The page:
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Tony Nominations: "Gentleman's Guide" Leads the Way, But Stars Fail to Shine

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    NEWSLETTERS

    Joan Marcus
    Jefferson Mays and Bryce Pinkham celebrate 10 nominations for "A Gentleman's Guide to Love and Murder."

    The dark comic musical “A Gentleman’s Guide to Love & Murder,” where vicious slayings are played for laughs in Edwardian England, nabbed 10 Tony nominations Tuesday morning, including honors for top musical, three of its actors and director.

    Close on its heels -- and those are gold platform heels -- was the Broadway transfer of “Hedwig & The Angry Inch,” which picked up eight nominations, including one for musical revival and a pair of nods for actors Neil Patrick Harris and Lena Hall.

    In a year crowded with new tuners, the Tony nominating committee only recognized four out of a possible five for best musical: “After Midnight,” “Aladdin,” “Beautiful” and “Gentlemen’s Guide.” That left several musicals that received mixed reviews out of competition for the evening’s biggest prize, among them “The Bridges of Madison County,” “If/Then,” “Bullets Over Broadway” and “Rocky.”

    The nominating committee also chose to keep the category of best revival of a musical to only three nominees: “Les Misérables,” “Violet” and Hedwig.” The Roundabout’s “Cabaret” restaging, deemed eligible for best revival, was not included.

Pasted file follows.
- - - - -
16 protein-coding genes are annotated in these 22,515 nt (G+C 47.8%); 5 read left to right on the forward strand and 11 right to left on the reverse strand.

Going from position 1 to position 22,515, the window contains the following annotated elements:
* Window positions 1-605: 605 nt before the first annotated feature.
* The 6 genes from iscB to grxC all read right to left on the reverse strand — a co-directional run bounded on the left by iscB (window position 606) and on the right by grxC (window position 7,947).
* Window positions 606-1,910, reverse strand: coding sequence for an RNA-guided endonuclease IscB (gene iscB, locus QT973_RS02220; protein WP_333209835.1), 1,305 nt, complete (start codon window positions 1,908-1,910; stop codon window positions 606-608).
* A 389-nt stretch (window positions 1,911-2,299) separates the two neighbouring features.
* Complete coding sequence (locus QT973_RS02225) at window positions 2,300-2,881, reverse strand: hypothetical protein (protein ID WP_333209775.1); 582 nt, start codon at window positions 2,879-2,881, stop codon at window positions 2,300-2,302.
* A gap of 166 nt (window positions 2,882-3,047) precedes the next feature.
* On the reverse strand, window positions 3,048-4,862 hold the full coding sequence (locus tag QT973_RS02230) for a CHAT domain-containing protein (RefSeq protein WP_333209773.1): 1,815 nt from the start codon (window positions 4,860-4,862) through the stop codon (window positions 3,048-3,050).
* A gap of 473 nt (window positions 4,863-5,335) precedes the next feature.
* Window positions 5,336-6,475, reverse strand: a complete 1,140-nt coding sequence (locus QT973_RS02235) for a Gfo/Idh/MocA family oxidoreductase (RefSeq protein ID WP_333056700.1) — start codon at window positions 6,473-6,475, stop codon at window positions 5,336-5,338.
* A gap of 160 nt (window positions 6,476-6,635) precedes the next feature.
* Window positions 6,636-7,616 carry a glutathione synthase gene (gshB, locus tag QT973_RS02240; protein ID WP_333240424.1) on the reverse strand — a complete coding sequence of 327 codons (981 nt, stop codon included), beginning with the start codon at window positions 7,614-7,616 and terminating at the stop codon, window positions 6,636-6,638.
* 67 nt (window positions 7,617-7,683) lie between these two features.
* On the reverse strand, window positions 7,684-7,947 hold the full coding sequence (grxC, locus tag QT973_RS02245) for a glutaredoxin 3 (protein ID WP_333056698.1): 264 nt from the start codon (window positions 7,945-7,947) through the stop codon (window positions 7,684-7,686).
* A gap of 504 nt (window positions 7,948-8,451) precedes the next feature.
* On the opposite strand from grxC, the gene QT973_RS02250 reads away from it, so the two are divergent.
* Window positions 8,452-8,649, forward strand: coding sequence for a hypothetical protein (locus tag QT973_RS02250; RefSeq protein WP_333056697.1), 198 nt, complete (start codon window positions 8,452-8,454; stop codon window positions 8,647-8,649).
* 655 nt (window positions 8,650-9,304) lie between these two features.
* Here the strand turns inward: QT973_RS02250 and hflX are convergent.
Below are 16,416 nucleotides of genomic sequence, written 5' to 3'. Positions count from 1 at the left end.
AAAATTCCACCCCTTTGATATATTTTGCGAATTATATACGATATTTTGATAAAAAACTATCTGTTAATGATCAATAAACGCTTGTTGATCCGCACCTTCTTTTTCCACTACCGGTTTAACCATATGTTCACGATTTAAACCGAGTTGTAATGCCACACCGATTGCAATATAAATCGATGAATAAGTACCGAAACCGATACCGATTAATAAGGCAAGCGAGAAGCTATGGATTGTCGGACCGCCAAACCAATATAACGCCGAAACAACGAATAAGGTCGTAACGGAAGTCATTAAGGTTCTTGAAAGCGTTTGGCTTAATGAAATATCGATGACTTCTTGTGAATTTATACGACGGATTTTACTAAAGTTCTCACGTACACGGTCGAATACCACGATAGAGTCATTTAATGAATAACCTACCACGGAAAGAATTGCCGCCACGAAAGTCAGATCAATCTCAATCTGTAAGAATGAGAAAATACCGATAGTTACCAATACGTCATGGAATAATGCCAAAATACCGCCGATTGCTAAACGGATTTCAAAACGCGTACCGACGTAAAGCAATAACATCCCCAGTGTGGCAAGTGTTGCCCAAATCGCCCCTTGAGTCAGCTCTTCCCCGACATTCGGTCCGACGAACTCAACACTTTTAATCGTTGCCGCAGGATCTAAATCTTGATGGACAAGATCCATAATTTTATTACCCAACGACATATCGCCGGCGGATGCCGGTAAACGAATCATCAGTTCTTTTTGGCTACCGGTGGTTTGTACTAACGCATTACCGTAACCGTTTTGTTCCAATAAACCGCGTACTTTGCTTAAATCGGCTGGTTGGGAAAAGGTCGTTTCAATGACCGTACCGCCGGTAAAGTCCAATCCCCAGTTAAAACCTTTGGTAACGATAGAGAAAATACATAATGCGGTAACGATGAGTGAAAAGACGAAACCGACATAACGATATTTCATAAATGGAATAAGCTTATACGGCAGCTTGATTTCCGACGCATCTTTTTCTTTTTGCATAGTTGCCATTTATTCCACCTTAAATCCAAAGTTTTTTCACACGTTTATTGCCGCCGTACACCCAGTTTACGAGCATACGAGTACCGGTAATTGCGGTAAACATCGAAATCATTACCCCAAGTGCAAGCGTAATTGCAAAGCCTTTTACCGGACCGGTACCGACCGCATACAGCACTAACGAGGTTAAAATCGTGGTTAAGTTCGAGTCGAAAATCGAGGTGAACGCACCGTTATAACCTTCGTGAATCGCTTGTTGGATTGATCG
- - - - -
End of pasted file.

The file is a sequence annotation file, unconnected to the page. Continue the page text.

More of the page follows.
Alongside Harris as nominees for lead actor in a musical are Andy Karl (“Rocky”), Ramin Karimloo (“Les Misérables”), and Jefferson Mays and Bryce Pinkham, both of “Gentleman’s Guide.”

    Mary Bridget Davies surprised some with a nomination as top actress in a musical for her turn in “A Night with Janis Joplin.” Sutton Foster (“Violet”), Idina Menzel (“If/Then”), Jessie Mueller (“Beautiful”) and Kelli O’Hara (“The Bridges of Madison County”) filled in the remaining slots, as expected. This is Foster’s sixth nomination and O’Hara’s fifth, although O’Hara has never won.

    Five new works earned nominations for best play: “Act One,” “All the Way,” “Casa Valentina,” “Mothers and Sons” and “Outside Mullingar.” Bryan Cranston, above, went all the way to his first Tony nomination for his debut as LBJ in the Robert Schenkkan drama “All the Way,” while Mark Rylance was tapped for both "Richard III" and "Twelfth Night."

    As expected, Audra McDonald scored a nomination as lead actress in a play for “Lady Day at Emerson's Bar & Grill,” setting her up for a possible record-breaking sixth acting Tony Award, and her first in that category. If she wins, she’ll become the first actress to take home a statue in all four female acting categories.

    Many of Hollywood’s best were left out in the cold. Patrick Stewart and Ian McKellen failed to pick up nods for their acclaimed turns in “No Man’s Land” and “Waiting for Godot,” a surprise to industry observers. Daniel Radcliffe (“The Cripple of Inishmaan”), Daniel Craig (“Betrayal”) and Denzel Washington (“A Raisin in the Sun”) were passed over, as was three-time Oscar nominee Michelle Williams, now starring in “Cabaret.”

    “Bullets Over Broadway,” the highly anticipated collaboration between Woody Allen and Susan Stroman, failed to pick up a nomination for top musical, or its stars, Zach Braff and Marin Mazzie, but counted a featured actor nod for Nick Cordero among its six nominations. Stroman was also recognized her choreography.

    A quartet of well-reviewed musicals and plays each had seven nominations: “After Midnight,” “Beautiful: The Carole King Musical” and “The Glass Menagerie.” “Bullets” and “Inishmaan” each had six.

    To read a full list of Tony nominees, head to www.tonyawards.com.